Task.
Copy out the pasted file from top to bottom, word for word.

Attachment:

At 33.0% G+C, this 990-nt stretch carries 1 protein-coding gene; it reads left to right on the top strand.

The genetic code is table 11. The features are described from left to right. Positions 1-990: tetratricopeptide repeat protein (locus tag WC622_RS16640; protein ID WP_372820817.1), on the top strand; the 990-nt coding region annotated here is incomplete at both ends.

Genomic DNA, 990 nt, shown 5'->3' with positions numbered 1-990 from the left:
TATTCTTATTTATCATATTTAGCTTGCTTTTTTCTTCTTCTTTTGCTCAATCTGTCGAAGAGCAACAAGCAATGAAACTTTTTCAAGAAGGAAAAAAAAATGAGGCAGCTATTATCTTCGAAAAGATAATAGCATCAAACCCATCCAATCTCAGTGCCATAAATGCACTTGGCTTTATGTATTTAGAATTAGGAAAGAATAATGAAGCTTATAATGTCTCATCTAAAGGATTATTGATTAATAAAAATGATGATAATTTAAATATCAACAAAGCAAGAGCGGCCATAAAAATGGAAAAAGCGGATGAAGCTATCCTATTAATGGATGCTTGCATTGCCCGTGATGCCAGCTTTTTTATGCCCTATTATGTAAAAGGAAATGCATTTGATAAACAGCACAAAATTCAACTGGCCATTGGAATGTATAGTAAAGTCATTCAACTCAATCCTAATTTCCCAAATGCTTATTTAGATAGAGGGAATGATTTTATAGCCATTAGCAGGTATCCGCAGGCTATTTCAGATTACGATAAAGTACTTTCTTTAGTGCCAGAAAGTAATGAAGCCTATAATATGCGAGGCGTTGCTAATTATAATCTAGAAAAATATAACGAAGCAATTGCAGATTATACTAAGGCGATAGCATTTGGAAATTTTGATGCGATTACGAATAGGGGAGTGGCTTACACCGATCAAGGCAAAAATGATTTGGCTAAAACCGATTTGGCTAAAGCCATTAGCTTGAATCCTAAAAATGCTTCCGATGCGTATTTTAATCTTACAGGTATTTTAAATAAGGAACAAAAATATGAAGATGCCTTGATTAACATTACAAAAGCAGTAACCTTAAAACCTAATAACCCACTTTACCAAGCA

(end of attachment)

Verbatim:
At 33.0% G+C, this 990-nt stretch carries 1 protein-coding gene; it reads left to right on the top strand.

The genetic code is table 11. The features are described from left to right. Positions 1-990: tetratricopeptide repeat protein (locus tag WC622_RS16640; protein ID WP_372820817.1), on the top strand; the 990-nt coding region annotated here is incomplete at both ends.

Genomic DNA, 990 nt, shown 5'->3' with positions numbered 1-990 from the left:
TATTCTTATTTATCATATTTAGCTTGCTTTTTTCTTCTTCTTTTGCTCAATCTGTCGAAGAGCAACAAGCAATGAAACTTTTTCAAGAAGGAAAAAAAAATGAGGCAGCTATTATCTTCGAAAAGATAATAGCATCAAACCCATCCAATCTCAGTGCCATAAATGCACTTGGCTTTATGTATTTAGAATTAGGAAAGAATAATGAAGCTTATAATGTCTCATCTAAAGGATTATTGATTAATAAAAATGATGATAATTTAAATATCAACAAAGCAAGAGCGGCCATAAAAATGGAAAAAGCGGATGAAGCTATCCTATTAATGGATGCTTGCATTGCCCGTGATGCCAGCTTTTTTATGCCCTATTATGTAAAAGGAAATGCATTTGATAAACAGCACAAAATTCAACTGGCCATTGGAATGTATAGTAAAGTCATTCAACTCAATCCTAATTTCCCAAATGCTTATTTAGATAGAGGGAATGATTTTATAGCCATTAGCAGGTATCCGCAGGCTATTTCAGATTACGATAAAGTACTTTCTTTAGTGCCAGAAAGTAATGAAGCCTATAATATGCGAGGCGTTGCTAATTATAATCTAGAAAAATATAACGAAGCAATTGCAGATTATACTAAGGCGATAGCATTTGGAAATTTTGATGCGATTACGAATAGGGGAGTGGCTTACACCGATCAAGGCAAAAATGATTTGGCTAAAACCGATTTGGCTAAAGCCATTAGCTTGAATCCTAAAAATGCTTCCGATGCGTATTTTAATCTTACAGGTATTTTAAATAAGGAACAAAAATATGAAGATGCCTTGATTAACATTACAAAAGCAGTAACCTTAAAACCTAATAACCCACTTTACCAAGCA